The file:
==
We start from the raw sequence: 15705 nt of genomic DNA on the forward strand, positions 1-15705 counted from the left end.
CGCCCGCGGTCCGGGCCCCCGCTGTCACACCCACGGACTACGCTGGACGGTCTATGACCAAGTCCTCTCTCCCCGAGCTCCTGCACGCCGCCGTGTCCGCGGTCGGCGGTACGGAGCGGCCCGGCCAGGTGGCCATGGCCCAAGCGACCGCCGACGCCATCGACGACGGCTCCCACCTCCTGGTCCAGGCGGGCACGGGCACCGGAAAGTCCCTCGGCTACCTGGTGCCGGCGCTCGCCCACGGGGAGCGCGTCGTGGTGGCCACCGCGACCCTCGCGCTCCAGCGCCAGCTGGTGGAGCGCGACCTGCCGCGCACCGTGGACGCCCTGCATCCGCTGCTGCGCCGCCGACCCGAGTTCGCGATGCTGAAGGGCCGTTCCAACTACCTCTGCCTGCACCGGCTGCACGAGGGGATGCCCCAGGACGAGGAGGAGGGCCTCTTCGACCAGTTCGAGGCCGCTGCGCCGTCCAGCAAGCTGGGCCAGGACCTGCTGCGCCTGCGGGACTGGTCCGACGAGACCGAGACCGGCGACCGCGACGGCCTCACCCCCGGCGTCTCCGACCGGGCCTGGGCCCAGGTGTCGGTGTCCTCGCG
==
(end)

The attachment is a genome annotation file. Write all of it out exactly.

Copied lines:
We start from the raw sequence: 15705 nt of genomic DNA on the forward strand, positions 1-15705 counted from the left end.
CGCCCGCGGTCCGGGCCCCCGCTGTCACACCCACGGACTACGCTGGACGGTCTATGACCAAGTCCTCTCTCCCCGAGCTCCTGCACGCCGCCGTGTCCGCGGTCGGCGGTACGGAGCGGCCCGGCCAGGTGGCCATGGCCCAAGCGACCGCCGACGCCATCGACGACGGCTCCCACCTCCTGGTCCAGGCGGGCACGGGCACCGGAAAGTCCCTCGGCTACCTGGTGCCGGCGCTCGCCCACGGGGAGCGCGTCGTGGTGGCCACCGCGACCCTCGCGCTCCAGCGCCAGCTGGTGGAGCGCGACCTGCCGCGCACCGTGGACGCCCTGCATCCGCTGCTGCGCCGCCGACCCGAGTTCGCGATGCTGAAGGGCCGTTCCAACTACCTCTGCCTGCACCGGCTGCACGAGGGGATGCCCCAGGACGAGGAGGAGGGCCTCTTCGACCAGTTCGAGGCCGCTGCGCCGTCCAGCAAGCTGGGCCAGGACCTGCTGCGCCTGCGGGACTGGTCCGACGAGACCGAGACCGGCGACCGCGACGGCCTCACCCCCGGCGTCTCCGACCGGGCCTGGGCCCAGGTGTCGGTGTCCTCGCG